(just out of curiousity, does anyone else know that the advertising campaigns designed to sell “new” cars to newly affluent citizens in the post WW2 era was modeled DIRECTLY on the technique used to “sell” womens’ fashion?)

Moving right along, has anyone seen a car wash go broke lately? This has got to be the biggest waste of H20 since some bloody Scotsman invented the golf course…I keep my inner wheelwells & lips brushed out, power polish the paint once a year & let mother nature look after the rest. The glass gets windexed once a month & they get vacuumed out at that time…cigarette boxes & Starbucks cups get garbaged at the end of every day.

As you can tell, I don’t own vehicles to impress the neighbours…I probably don’t even impress the homeless people around here. This building is full of people with car payments that rival their monthly rent.

Most of the 150 or so cars I’ve owned over the years I’ve restored myself, & sold…I’ve enjoyed all of them for a time. They’re kind of like kids; the older they get the more you just wish they’d go somewhere else…hahaha.

It seems the new vehicle has just become a modern appendage to a visibly successful life with not too many people giving it a second thought. Most of the vehicles I see in wrecking yards shouldn’t even be there…but if the trans flakes out, “it’s not worth putting another 3K into that 10 year old car”…but they’ll sign up for another 5 years of payments & watch 20% of that evaporate as they drive off the lot.

Well, that was fun…I feel much better having trashed most of the industry responsible for about half my present income. However, like every other thoughtful person, I’ve wondered for years where all this is leading & have concluded that it’s pretty much nowhere…like a lot of other large manufacturing industries (& the resulting support structure) it’s existing for it’s own short term benefit while the general population has to deal with the long-term effects & ramifications.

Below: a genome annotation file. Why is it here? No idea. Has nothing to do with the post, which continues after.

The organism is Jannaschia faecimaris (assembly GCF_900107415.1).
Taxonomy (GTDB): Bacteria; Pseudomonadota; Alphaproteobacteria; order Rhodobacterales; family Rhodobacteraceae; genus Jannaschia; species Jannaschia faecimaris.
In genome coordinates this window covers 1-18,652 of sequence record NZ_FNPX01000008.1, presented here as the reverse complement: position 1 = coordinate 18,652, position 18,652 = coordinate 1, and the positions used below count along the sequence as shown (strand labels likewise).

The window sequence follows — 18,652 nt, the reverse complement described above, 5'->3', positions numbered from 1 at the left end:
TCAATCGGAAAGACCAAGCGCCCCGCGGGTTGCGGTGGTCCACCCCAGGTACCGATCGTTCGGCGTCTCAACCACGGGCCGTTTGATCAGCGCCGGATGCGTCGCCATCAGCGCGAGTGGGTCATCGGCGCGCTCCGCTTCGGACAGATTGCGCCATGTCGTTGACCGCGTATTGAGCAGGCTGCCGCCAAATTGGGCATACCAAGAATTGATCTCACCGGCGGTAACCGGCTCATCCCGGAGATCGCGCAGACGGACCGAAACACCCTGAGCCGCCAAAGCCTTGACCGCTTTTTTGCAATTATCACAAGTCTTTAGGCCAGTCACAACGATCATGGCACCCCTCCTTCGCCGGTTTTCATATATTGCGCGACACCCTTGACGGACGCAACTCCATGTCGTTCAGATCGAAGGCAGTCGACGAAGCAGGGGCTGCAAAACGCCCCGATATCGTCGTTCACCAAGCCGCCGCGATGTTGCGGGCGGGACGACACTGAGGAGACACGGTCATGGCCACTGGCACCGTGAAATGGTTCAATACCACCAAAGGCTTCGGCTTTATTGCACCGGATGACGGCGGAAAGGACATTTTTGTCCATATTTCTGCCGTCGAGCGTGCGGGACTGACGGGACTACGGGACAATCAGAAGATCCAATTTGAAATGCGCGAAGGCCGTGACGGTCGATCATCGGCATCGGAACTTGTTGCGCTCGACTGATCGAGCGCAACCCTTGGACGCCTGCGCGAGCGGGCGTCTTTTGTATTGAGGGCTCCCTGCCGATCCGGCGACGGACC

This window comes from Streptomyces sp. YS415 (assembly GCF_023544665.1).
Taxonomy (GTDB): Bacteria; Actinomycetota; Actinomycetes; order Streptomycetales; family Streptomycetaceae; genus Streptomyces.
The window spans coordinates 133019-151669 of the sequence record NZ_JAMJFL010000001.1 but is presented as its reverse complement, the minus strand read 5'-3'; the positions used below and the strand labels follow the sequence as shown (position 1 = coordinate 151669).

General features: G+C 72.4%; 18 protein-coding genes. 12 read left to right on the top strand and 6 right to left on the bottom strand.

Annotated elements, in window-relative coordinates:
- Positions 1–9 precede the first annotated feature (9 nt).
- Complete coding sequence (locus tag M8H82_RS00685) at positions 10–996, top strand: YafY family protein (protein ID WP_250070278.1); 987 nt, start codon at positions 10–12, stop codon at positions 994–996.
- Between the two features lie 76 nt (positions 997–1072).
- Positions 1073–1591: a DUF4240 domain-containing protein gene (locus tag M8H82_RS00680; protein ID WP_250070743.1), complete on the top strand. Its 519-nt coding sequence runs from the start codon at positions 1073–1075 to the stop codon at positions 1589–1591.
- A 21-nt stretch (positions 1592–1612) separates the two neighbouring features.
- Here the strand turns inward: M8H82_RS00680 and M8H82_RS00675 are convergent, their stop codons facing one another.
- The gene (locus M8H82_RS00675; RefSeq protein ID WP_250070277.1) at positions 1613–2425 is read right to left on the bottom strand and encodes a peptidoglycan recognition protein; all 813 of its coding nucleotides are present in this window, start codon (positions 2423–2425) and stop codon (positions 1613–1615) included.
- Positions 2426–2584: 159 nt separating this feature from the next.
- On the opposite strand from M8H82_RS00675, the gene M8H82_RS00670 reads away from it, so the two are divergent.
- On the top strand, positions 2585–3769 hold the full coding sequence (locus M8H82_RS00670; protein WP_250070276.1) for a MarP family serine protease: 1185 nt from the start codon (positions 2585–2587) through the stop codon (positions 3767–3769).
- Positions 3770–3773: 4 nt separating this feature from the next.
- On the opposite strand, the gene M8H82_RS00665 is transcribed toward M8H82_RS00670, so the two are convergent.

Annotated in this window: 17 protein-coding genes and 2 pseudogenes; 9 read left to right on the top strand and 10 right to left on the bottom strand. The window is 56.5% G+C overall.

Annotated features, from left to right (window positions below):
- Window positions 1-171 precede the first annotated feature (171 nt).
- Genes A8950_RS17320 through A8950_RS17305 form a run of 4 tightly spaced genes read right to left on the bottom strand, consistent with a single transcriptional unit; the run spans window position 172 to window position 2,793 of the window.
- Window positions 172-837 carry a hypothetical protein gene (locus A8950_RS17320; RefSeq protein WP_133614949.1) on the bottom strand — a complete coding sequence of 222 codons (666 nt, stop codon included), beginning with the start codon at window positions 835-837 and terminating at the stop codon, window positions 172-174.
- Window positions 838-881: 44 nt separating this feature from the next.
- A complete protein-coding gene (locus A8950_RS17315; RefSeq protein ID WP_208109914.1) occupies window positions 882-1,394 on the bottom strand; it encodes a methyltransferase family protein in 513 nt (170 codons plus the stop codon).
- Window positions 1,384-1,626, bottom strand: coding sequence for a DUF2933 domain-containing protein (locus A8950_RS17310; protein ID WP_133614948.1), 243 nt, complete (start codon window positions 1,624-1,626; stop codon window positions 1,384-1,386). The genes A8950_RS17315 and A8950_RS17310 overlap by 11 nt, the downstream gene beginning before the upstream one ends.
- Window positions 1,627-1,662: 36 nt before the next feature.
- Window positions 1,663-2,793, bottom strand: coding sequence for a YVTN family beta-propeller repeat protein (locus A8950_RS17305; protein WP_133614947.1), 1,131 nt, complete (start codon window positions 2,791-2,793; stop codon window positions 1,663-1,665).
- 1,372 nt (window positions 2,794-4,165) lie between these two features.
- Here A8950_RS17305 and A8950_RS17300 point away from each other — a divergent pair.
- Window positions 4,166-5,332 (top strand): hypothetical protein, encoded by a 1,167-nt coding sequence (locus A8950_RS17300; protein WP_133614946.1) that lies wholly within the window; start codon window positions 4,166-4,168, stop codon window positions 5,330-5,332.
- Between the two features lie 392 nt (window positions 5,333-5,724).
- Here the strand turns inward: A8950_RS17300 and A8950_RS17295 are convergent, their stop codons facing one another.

(well, I didn’t trash the resto & custom end of things, which is where I make a chunk of my living. I will say, however, unless you’ve literally got money to burn; an incredible emotional attachment to the car, OR it’s a 1971 HemiCuda, 68 Shelby GT-500, 1970 W-30 442 4 spd convertible WITH paperwork & matching numbers, or similiar; it’s hardly worth doing a “nut & bolt” resto. At $100/hr or better, plus parts, it’s not hard to spend 200K +)

Might make things a bit more interesting if they built new vehicles only once every 5 years, for instance…then a good chunk of us would have something else to worry about.

Like why a society that could put a man on the moon STILL can’t design a public transportation system that works?

#108 Londoner on 05.09.14 at 3:10 am

BOC will not raise rates purely to tackle asset price inflation. Canada’s growth rate (real income and inflation) was pretty good compared to it’s peers following the GFC. Rates increased accordingly. Now Canadian growth has a significant risk of going the wrong way. If this proves to be correct then the only direction rates will go is down. Too early to tell right now. Conversely, both the US and UK have seen some growth, albeit subdued. However they are hesitant to raise rates in fear of stemming growth and so will use accommodative monetary policy until they feel the economy can grow without stimulus.

Canada’s only options to curb house price inflation is to play with the rules…. small changes to CMHC, tighter lending rules, etc. They don’t want house prices to come down, they want house prices to remain where they are until real income growth catches up.

#109 Pooh on 05.09.14 at 3:33 am

#29 gladiator

The hockey stick is definitely there for Canada, it’s just the different time range that is giving the illusion it’s softer. Back up the Canada timeline to 1890 like the US graph, and you have a nice looking Canadian Sher-Wood. Yikes.

Often it seems like both the bears and bulls overanalyze, overlooking the obvious. That bigger picture graph offers a sobering dose of reality.